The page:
As the analysts get down to examining the strategies behind the election rigging by the PNC and AFC, the question will inevitably arise as to why they conceded after five months; why until five months? It is outside the scope of one column to comprehensively assess why that decision was made. Here are some brief notes and further columns will delve deeper into this mystery.
It dragged on beyond the first week in March because I think APNU+AFC leaders were in a state of both confusion and shock. The loss was mentally lacerating. They couldn’t understand that they had lost. Wednesday night of March 4, most of the big wigs in the PNC and AFC met at the PNC’s campaign office on Lamaha Street. Many persons at that meeting literally wept. At that gathering, a decision was taken to rig the poll to give them a minority government and this would be done by the GECOM Secretariat.
They decided they will do a barefaced thing and bring it to an end on March 14 after Mingo’s second declaration at the GECOM head office in Kingston. So why wasn’t David Granger sworn in on the Saturday of March 14? Two factors were considered. One was that the Mingo’s Kingston thing was not expected to be so crude and it was felt that Claudette Singh would not go along with it since Mingo did not adhere to the Chief Justice’s ruling.
The second factor was that Mingo had messed up so badly in Kingston that it further galvanized the West, the OAS and CARICOM that the bigwigs of the PNC and AFC were confused about what to do next. It appeared that no one supervised Mingo as to how to go about doing a plausible rigging, so Mingo just messed up by using a bed sheet and a piece of cardboard that made the March 4 rigging at the Ashmin’s Building look like child’s play.
From March 14, the PNC and the hardliners in the AFC (Cathy Hughes, Raphael Trotman and David Patterson – gang of 3) were undecided as to what they could do next. The problem was that no eminent organization in and outside of Guyana had endorsed a Granger victory and the global doors were closing in. In April, in the midst of the mental quagmire that the kings and queens were living in, the Americans suggested a solution and worked through CARICOM; thus was born the Mottley idea – a recount as what happened in 1997 when CARICOM undertook a similar operation.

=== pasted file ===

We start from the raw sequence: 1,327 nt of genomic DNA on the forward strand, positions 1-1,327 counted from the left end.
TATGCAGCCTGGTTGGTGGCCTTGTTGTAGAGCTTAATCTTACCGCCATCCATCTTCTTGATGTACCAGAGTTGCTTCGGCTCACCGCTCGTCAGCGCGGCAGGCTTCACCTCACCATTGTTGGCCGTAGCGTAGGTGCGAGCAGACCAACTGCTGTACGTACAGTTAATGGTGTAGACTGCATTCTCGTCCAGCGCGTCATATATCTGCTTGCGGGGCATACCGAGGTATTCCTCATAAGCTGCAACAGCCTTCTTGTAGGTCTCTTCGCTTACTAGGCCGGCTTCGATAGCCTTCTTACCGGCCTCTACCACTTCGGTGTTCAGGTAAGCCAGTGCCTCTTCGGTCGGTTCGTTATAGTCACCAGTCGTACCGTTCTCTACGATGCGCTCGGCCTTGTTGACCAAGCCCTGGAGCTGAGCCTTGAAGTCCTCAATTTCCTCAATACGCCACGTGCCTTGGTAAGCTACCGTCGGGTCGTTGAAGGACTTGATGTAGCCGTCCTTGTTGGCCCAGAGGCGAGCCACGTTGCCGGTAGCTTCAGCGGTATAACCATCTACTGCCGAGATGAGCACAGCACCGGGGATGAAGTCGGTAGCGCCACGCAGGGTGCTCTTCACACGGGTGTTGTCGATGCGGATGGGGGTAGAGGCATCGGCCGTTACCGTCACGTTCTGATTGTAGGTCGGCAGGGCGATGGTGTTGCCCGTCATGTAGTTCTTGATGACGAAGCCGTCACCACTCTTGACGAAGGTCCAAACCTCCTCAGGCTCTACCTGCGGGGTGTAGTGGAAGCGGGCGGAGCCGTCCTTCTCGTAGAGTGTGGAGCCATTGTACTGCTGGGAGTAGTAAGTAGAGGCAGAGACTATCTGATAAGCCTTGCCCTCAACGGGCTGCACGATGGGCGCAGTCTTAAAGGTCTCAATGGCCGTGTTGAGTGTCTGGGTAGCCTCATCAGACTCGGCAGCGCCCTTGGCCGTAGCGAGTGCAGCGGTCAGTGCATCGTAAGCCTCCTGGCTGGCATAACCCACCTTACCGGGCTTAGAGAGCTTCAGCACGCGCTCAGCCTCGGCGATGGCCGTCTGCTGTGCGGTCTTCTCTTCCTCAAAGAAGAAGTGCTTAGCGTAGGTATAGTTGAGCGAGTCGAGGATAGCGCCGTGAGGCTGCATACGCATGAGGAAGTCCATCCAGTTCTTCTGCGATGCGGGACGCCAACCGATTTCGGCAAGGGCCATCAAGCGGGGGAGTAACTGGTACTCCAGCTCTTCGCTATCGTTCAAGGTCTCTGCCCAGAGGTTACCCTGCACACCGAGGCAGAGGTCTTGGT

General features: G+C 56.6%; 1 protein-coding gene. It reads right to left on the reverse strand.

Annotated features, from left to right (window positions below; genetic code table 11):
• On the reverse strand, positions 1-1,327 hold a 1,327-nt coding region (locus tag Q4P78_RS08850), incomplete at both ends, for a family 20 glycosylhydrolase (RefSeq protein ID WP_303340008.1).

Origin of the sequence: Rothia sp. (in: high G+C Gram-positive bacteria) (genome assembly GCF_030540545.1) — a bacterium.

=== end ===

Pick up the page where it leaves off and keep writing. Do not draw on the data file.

The third occasion of confusion arose. Granger agreed to the Mottley idea and did not consult the PNC’s war room or the AFC’s gang of 3. The gang of 3 and a cabal inside the PNC finally agreed to use the Mingo declaration after they felt that the Court of Appeal would rule that GECOM was wrong to concede a recount supervised by CARICOM.
The fourth occasion of confusion was born. The Court of Appeal comprising Justice Dawn Gregory and Brassington Reynolds ruled that GECOM cannot be stopped by the court from pursuing a recount. The strategy now was to classify the election as highly irregular by continuously shouting too many illegalities occur.
The hope was that the CARICOM team would buy into this formula but the three-person CARICOM team did not. Why? Because the claims of irregularities consisted of stupidities which disgusted the CARICOM group. First, Joseph Harmon claimed thousands of ballots from the security forces were not stamped thus did not count. But it was scientifically impossible for anyone to know this because they voted with ordinary ballots like every other citizen and the ballots were mixed with other ballots in other districts.
As the accusations of irregularities evaporated, and the CARICOM team was seen to be accepting that the election was fair, the decision to hold on to power and bargain with the West for power-sharing was taken by both the PNC and the AFC. But one stumbling block stood in the way – CARICOM and the West were not prepared to confabulate on that topic.
The final survival kit was used on Sunday, August 2 when Singh unnecessarily agreed to ask Granger and Bharrat Jagdeo to negotiate a settlement. One must understand that nothing ventured, nothing gained. The PNC had nothing to lose by trying a thing and asking Jagdeo to negotiate power-sharing. Space has run out, so I will follow up by looking at why the PNC/AFC gave up power rather than stay on longer than August. The intention was to stay on. So what factors caused them to choose August? I will offer two reasons.
(The views expressed in this article are those of the author and do not necessarily reflect the opinions of this newspaper.)
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